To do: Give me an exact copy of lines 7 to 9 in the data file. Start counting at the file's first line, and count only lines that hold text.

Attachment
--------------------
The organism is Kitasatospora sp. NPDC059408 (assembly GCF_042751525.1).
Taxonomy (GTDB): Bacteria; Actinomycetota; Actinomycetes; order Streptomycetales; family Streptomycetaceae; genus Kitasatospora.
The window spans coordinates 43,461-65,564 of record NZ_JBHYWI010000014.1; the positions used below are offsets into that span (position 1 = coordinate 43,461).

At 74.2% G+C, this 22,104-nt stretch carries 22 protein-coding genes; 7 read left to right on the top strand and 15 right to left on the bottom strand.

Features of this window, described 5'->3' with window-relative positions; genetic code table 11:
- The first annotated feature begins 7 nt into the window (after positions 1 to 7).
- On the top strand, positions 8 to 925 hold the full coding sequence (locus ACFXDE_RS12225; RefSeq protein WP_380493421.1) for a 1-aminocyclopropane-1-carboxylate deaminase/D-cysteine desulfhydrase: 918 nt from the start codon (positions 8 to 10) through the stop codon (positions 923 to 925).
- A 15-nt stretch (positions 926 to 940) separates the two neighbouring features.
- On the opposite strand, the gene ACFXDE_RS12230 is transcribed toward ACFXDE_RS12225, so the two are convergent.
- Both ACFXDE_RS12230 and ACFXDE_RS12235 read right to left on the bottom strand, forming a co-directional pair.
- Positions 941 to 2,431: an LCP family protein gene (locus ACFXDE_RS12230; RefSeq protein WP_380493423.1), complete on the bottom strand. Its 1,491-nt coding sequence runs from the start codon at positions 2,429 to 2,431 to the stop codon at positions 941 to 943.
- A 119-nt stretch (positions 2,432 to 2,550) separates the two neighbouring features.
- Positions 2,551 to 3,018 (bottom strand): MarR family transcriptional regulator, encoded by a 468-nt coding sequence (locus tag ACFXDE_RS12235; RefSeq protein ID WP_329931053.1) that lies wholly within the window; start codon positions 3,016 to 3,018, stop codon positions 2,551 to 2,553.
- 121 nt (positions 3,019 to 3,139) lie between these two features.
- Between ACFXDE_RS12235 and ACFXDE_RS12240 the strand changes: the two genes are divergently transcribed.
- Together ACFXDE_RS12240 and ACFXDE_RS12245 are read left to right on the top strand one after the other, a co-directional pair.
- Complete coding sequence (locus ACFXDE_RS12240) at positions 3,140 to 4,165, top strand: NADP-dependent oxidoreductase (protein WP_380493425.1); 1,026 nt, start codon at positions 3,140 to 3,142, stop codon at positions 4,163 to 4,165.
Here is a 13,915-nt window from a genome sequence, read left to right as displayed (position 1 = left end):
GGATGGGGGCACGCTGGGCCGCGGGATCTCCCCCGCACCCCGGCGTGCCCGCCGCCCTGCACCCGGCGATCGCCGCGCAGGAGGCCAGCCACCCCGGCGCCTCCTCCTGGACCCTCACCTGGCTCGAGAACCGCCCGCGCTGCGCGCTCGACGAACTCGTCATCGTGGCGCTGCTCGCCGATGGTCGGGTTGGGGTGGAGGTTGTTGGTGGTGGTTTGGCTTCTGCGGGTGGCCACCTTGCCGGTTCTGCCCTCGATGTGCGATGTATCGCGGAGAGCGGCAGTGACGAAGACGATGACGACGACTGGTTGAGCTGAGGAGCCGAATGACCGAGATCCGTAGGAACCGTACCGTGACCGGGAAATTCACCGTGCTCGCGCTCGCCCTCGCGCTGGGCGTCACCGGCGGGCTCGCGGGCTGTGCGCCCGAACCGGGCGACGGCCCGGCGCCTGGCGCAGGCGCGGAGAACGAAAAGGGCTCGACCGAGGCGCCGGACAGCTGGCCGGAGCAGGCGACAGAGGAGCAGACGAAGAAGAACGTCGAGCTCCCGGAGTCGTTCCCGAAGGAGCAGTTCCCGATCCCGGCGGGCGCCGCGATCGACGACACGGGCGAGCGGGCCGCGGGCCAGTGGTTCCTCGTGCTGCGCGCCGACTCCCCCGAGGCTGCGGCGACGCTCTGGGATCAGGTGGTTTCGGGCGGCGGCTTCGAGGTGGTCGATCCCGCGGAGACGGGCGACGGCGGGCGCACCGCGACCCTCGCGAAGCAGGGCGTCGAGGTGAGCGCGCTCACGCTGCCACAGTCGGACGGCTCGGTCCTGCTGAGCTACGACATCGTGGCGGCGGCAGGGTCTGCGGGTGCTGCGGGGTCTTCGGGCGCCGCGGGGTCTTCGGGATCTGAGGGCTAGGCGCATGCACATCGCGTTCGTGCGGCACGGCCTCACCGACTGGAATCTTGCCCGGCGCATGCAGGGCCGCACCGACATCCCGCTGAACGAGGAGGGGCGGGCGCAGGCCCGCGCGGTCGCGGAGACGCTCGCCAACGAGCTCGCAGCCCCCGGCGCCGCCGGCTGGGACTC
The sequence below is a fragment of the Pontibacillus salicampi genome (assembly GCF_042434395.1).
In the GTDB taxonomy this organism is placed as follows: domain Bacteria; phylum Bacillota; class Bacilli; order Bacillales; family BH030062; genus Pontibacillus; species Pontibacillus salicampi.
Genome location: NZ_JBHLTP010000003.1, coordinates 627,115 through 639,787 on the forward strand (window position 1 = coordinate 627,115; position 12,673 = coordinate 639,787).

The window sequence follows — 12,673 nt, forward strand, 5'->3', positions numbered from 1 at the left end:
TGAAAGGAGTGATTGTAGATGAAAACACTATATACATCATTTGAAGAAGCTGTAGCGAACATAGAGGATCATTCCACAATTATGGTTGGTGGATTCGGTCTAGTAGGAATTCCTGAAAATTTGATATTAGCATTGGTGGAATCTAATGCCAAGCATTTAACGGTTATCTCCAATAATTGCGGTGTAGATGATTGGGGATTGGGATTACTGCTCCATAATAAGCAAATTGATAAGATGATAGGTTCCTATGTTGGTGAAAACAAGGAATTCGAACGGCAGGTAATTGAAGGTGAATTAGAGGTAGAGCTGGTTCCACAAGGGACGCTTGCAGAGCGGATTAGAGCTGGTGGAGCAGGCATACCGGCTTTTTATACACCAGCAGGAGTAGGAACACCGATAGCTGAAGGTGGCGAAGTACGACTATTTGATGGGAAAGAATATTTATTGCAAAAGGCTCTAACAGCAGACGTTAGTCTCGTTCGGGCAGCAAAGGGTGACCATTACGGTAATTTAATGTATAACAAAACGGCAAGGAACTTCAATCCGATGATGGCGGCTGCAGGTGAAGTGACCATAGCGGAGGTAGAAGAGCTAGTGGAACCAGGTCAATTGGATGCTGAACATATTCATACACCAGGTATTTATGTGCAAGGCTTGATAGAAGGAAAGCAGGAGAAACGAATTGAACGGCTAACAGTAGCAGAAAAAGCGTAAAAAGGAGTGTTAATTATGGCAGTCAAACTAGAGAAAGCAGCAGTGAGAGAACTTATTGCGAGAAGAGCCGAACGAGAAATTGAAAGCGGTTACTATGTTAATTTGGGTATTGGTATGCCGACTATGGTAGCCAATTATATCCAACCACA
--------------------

- On the top strand, positions 8 to 925 hold the full coding sequence (locus ACFXDE_RS12225; RefSeq protein WP_380493421.1) for a 1-aminocyclopropane-1-carboxylate deaminase/D-cysteine desulfhydrase: 918 nt from the start codon (positions 8 to 10) through the stop codon (positions 923 to 925).
- A 15-nt stretch (positions 926 to 940) separates the two neighbouring features.
- On the opposite strand, the gene ACFXDE_RS12230 is transcribed toward ACFXDE_RS12225, so the two are convergent.